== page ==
4. Windows Phone emerges as serious competitor to Android

Raise your hand if you own a Windows Phone device. OK, maybe that’s not a fair question (this is an Android-centric publication, after all), but you see where I am going. Windows Phone was expected to be a major factor in the mobile industry this year, and while Microsoft managed to make plenty of noise with the launch of such well-crafted devices as the Windows Phone 8X from HTC, they haven’t got much market share to show for it.

Analysts have predicted that Windows Phone will become a serious contender to Android and iOS over the coming years, but if 2012 is any indicator, people just aren’t buying into it. Sure, Windows Phone 8 looks pretty nice and has some intriguing functionality (and plenty of ad dollars backing it), but the platform has a long way to go if it wants to go toe-to-toe with the big boys.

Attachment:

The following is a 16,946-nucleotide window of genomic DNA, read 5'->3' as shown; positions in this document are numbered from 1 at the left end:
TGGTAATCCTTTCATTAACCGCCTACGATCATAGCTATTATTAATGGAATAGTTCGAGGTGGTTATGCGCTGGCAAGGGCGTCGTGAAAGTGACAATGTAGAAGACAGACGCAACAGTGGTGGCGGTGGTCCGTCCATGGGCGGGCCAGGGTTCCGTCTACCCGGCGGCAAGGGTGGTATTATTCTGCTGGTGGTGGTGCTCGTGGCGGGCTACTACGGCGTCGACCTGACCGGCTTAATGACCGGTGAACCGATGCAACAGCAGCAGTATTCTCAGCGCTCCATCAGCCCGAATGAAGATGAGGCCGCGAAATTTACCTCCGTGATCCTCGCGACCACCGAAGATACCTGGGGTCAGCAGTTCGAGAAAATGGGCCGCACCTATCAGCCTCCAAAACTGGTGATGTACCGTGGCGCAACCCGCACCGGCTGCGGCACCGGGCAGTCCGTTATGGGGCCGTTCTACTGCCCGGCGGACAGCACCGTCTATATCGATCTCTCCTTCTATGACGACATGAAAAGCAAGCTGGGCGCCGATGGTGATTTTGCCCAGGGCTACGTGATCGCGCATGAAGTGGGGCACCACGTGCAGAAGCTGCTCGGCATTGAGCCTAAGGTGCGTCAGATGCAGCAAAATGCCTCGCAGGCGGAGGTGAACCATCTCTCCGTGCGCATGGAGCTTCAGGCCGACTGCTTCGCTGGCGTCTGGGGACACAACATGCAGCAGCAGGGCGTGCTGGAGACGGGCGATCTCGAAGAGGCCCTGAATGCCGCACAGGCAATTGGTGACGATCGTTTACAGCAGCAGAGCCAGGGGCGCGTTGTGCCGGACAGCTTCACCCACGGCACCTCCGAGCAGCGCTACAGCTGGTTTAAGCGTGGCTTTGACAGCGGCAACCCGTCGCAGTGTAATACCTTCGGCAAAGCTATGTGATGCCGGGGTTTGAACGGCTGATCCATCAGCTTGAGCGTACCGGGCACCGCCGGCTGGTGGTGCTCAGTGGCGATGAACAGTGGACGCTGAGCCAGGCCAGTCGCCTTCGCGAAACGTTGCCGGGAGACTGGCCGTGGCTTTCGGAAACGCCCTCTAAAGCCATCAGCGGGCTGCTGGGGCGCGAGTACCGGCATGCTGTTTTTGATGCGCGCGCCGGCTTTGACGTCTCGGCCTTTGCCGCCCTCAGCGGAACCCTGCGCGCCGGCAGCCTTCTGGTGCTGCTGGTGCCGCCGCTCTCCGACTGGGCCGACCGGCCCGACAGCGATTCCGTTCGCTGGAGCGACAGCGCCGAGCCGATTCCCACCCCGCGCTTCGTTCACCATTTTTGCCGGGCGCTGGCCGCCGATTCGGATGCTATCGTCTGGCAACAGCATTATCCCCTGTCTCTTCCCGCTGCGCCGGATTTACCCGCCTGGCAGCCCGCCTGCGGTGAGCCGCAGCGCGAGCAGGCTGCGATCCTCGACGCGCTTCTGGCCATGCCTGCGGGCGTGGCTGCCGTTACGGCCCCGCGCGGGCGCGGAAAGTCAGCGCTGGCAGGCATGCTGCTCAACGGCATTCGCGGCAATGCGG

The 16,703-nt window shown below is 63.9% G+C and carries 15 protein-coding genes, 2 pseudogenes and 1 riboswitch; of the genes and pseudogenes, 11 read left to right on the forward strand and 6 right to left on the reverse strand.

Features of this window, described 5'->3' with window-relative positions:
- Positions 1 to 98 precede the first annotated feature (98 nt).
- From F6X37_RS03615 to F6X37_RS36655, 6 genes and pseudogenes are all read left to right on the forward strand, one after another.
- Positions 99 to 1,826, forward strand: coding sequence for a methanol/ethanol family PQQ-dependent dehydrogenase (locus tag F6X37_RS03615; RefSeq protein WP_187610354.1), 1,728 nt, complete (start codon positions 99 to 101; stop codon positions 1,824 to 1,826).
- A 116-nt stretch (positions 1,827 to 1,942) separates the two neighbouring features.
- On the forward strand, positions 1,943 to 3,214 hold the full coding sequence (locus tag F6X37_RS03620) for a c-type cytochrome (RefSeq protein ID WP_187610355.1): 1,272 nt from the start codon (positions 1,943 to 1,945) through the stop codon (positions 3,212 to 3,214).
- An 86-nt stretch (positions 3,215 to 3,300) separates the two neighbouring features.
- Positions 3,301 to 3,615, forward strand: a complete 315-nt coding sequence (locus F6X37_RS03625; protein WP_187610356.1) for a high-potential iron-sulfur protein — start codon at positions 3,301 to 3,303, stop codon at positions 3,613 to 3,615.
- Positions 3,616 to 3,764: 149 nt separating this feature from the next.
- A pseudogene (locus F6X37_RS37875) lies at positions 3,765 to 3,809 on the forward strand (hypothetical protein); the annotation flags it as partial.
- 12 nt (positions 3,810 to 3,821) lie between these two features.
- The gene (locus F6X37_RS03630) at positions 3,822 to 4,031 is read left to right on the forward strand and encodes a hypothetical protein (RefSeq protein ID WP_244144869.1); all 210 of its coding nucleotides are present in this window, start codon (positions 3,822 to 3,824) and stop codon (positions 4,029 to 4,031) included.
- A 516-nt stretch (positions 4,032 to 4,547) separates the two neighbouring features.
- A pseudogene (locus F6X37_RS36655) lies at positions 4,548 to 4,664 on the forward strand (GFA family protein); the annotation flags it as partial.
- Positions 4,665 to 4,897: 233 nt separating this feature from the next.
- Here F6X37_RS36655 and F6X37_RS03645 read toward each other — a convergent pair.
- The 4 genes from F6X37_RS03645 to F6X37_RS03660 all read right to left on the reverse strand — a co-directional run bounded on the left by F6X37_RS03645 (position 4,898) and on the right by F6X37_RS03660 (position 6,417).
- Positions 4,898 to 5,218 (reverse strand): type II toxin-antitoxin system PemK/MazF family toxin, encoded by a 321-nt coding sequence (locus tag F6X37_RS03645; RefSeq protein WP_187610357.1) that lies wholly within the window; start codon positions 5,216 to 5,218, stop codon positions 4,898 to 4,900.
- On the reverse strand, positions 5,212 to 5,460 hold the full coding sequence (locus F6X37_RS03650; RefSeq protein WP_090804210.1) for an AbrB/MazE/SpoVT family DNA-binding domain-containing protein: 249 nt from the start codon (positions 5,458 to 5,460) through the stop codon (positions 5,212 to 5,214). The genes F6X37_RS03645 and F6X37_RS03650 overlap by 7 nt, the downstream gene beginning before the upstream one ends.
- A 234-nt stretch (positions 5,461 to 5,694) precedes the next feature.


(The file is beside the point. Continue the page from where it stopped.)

Maybe we’re being a bit hasty. Perhaps 2013 will prove us wrong with a little more time on the clock for Microsoft. But for now, the buzz about Windows Phone has less to do with the platform itself and all to do with how it will survive a market already dominated by Google.

3. Renewed focus on Google TV

In the summer of 2010, Google unveiled a bold new smart TV concept based on its Android platform. Fast-forward to 2012 and we haven’t come very far at all. Sure, Google TV now has Google Play access, a modest selection of apps, an overhauled interface, and a few new device partners, but I challenge you to recall a single earth-shattering development for Google TV over the past year.